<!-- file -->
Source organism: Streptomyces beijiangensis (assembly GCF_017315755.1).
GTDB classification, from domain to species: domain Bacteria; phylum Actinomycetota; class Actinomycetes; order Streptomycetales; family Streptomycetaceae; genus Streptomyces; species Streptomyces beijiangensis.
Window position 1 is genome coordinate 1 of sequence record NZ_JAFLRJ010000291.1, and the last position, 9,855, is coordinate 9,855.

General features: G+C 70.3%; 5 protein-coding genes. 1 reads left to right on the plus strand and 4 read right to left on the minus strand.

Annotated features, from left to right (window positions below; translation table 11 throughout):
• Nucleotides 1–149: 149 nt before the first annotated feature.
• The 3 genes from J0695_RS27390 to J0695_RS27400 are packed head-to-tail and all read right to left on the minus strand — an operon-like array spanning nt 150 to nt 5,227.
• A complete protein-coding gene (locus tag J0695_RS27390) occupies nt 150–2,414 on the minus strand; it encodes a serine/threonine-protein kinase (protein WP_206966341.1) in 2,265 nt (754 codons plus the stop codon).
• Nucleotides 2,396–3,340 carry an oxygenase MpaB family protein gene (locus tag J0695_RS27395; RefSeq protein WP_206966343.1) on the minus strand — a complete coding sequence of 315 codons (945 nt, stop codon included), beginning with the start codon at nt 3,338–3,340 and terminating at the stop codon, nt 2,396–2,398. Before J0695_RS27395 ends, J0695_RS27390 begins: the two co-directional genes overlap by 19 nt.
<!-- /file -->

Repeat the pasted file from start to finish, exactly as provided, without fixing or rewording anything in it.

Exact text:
Source organism: Streptomyces beijiangensis (assembly GCF_017315755.1).
GTDB classification, from domain to species: domain Bacteria; phylum Actinomycetota; class Actinomycetes; order Streptomycetales; family Streptomycetaceae; genus Streptomyces; species Streptomyces beijiangensis.
Window position 1 is genome coordinate 1 of sequence record NZ_JAFLRJ010000291.1, and the last position, 9,855, is coordinate 9,855.

General features: G+C 70.3%; 5 protein-coding genes. 1 reads left to right on the plus strand and 4 read right to left on the minus strand.

Annotated features, from left to right (window positions below; translation table 11 throughout):
• Nucleotides 1–149: 149 nt before the first annotated feature.
• The 3 genes from J0695_RS27390 to J0695_RS27400 are packed head-to-tail and all read right to left on the minus strand — an operon-like array spanning nt 150 to nt 5,227.
• A complete protein-coding gene (locus tag J0695_RS27390) occupies nt 150–2,414 on the minus strand; it encodes a serine/threonine-protein kinase (protein WP_206966341.1) in 2,265 nt (754 codons plus the stop codon).
• Nucleotides 2,396–3,340 carry an oxygenase MpaB family protein gene (locus tag J0695_RS27395; RefSeq protein WP_206966343.1) on the minus strand — a complete coding sequence of 315 codons (945 nt, stop codon included), beginning with the start codon at nt 3,338–3,340 and terminating at the stop codon, nt 2,396–2,398. Before J0695_RS27395 ends, J0695_RS27390 begins: the two co-directional genes overlap by 19 nt.